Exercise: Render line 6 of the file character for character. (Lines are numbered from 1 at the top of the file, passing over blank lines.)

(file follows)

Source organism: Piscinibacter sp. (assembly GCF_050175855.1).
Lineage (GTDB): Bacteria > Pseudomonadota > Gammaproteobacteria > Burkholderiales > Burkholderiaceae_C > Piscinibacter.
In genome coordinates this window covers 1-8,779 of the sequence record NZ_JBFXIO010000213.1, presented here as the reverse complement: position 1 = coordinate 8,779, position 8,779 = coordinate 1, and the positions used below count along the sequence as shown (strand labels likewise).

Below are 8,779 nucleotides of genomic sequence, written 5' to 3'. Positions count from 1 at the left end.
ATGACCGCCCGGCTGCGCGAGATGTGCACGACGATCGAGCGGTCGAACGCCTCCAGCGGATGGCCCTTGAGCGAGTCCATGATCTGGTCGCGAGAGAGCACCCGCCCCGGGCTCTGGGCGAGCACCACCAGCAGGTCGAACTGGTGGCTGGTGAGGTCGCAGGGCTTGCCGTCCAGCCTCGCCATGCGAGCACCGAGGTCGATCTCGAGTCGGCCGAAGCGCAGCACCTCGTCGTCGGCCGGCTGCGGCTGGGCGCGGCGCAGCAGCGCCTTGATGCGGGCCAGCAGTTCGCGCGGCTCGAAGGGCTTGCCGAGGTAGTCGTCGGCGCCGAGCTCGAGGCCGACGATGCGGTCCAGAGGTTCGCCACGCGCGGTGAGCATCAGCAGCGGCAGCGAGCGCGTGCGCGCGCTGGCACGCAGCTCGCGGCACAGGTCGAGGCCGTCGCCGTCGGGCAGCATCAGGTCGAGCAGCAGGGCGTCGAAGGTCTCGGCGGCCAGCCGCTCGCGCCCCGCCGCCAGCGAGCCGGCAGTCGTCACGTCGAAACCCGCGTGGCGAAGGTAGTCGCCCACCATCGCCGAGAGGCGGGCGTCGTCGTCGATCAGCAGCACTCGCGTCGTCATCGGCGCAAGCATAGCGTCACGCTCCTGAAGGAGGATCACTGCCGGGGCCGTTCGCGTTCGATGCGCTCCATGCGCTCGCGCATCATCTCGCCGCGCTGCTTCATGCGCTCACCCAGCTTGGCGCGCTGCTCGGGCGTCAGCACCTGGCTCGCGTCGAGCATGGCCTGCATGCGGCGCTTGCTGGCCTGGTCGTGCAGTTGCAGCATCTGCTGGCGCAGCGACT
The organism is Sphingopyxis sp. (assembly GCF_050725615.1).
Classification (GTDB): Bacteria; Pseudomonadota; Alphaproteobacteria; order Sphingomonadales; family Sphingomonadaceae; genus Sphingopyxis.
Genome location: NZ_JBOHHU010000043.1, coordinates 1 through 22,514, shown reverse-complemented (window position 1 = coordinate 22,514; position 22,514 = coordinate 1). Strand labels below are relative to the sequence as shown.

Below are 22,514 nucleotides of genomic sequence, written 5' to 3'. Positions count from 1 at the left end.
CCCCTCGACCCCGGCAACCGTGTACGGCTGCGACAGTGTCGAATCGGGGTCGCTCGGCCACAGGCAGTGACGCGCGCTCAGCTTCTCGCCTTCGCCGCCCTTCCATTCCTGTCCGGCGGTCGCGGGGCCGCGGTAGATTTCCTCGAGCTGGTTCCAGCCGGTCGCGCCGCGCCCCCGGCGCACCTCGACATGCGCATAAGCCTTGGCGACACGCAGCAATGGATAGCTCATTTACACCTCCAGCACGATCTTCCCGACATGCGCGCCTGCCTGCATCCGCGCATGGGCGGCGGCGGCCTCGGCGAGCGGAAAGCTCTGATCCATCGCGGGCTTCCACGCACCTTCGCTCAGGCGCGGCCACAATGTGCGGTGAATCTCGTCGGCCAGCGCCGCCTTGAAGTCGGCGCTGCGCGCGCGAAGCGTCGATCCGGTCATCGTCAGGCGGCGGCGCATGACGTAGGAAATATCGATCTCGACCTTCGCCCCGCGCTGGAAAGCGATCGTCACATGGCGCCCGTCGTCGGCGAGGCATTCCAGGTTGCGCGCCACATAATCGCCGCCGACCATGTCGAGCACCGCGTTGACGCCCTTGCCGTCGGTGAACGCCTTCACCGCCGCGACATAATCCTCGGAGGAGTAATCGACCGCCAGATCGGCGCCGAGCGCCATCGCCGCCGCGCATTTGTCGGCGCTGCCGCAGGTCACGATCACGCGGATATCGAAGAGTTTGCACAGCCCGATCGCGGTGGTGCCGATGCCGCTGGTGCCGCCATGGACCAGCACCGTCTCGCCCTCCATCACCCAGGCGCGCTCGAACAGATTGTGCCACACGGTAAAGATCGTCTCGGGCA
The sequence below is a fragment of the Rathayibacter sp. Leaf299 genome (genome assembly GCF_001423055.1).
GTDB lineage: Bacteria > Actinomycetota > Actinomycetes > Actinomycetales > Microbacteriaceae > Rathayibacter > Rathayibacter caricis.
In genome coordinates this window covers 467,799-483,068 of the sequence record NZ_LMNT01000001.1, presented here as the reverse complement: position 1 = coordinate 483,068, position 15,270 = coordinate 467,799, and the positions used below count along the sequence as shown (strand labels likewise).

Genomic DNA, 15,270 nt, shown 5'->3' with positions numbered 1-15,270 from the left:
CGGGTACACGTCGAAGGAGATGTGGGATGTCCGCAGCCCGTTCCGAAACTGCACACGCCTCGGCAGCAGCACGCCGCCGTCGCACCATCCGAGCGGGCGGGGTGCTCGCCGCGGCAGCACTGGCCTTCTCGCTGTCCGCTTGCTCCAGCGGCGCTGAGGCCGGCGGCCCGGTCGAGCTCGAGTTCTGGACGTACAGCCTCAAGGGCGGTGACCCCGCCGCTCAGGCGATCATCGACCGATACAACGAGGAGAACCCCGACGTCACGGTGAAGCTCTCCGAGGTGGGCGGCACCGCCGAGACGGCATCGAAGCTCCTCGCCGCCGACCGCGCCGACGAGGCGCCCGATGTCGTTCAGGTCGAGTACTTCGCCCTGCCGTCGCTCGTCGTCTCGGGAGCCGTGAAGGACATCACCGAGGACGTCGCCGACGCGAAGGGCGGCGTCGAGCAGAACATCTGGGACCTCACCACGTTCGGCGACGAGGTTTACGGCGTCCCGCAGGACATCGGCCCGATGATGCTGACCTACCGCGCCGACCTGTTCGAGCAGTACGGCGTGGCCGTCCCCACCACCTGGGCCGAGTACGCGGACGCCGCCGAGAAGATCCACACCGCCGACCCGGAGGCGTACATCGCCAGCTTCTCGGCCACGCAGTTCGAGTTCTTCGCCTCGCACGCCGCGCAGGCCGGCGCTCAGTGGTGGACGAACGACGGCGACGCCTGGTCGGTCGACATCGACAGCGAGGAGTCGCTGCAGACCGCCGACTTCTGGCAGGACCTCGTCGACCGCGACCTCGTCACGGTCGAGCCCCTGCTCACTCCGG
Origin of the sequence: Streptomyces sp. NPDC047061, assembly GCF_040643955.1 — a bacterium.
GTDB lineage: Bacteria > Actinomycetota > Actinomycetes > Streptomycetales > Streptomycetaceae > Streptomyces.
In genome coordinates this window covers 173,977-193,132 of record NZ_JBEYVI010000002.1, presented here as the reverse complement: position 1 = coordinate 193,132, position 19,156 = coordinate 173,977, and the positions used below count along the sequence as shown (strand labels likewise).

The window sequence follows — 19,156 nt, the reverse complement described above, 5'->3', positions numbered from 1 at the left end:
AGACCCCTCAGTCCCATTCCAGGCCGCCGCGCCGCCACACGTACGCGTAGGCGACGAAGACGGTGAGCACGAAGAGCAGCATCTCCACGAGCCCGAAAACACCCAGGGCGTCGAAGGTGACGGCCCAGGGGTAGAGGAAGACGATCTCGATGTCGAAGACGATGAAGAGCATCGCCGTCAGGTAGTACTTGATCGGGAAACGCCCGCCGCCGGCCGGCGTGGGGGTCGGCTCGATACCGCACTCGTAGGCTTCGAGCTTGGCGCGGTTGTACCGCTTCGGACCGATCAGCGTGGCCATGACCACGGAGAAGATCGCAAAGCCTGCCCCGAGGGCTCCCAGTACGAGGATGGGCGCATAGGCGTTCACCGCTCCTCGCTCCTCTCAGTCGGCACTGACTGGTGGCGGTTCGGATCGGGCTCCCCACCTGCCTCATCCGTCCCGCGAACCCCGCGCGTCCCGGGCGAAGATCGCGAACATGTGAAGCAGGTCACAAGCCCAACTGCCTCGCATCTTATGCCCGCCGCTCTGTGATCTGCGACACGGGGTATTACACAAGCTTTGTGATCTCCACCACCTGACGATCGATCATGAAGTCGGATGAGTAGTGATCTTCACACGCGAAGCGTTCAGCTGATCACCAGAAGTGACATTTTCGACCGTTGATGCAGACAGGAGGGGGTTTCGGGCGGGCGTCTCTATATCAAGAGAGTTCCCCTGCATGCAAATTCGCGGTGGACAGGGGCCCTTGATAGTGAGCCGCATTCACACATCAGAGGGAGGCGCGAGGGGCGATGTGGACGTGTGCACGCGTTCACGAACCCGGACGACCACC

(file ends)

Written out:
The organism is Sphingopyxis sp. (assembly GCF_050725615.1).